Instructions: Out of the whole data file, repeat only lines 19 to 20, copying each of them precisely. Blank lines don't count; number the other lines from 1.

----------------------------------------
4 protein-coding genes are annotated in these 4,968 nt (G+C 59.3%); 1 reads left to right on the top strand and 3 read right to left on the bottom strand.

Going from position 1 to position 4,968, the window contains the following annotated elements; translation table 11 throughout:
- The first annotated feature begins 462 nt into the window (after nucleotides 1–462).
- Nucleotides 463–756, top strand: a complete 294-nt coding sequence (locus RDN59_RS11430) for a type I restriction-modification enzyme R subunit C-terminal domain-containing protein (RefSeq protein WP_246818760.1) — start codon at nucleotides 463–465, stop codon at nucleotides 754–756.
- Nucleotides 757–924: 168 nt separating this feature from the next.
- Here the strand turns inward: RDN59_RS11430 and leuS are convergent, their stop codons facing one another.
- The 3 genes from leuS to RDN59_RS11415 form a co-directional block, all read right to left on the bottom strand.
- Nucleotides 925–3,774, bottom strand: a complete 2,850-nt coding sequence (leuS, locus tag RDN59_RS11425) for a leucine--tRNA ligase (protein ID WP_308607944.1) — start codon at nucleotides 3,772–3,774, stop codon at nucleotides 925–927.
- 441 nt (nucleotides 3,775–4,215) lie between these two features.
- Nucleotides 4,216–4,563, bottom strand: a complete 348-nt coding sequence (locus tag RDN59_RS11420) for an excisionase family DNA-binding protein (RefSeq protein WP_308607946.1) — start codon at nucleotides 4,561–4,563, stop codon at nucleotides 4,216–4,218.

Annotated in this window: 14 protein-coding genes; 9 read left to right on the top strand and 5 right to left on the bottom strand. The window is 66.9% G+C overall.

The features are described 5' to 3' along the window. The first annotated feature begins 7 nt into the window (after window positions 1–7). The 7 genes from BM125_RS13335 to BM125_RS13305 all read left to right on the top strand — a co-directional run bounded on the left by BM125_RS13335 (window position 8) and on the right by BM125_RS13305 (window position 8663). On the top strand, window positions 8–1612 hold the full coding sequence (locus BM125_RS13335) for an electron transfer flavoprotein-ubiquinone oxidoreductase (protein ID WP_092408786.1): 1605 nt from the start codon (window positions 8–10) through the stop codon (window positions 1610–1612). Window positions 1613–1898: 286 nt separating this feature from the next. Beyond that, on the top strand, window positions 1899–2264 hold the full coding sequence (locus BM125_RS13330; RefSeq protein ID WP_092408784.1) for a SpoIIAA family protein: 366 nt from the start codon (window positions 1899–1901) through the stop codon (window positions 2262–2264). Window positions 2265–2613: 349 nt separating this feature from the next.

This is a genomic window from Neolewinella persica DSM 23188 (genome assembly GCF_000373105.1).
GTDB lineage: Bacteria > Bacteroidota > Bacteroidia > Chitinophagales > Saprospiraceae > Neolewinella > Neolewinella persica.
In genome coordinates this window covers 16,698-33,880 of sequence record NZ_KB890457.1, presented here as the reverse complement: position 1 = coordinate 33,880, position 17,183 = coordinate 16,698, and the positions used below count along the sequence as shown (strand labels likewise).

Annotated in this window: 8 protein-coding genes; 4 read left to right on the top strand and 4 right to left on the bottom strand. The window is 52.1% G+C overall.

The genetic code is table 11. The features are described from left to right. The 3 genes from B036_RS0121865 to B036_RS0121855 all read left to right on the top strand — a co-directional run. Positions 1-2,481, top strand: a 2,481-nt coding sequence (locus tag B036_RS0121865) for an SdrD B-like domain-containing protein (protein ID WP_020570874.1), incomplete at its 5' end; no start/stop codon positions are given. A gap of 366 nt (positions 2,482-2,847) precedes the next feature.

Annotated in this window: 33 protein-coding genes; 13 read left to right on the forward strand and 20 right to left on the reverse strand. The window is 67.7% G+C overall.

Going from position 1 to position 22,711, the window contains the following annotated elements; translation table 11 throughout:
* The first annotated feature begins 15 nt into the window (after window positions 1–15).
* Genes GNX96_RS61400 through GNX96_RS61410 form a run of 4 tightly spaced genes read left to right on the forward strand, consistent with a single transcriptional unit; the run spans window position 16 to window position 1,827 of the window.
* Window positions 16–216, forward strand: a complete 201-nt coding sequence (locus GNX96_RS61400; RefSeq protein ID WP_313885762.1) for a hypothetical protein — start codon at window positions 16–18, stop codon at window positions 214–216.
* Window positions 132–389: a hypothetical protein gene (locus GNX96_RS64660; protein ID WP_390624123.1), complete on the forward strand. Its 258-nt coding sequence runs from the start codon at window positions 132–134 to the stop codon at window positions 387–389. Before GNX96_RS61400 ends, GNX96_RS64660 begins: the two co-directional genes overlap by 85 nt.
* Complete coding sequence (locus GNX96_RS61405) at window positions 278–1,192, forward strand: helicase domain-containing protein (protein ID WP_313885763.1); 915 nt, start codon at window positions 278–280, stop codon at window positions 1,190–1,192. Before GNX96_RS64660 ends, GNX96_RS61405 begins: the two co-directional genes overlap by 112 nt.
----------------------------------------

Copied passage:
Going from position 1 to position 22,711, the window contains the following annotated elements; translation table 11 throughout:
* The first annotated feature begins 15 nt into the window (after window positions 1–15).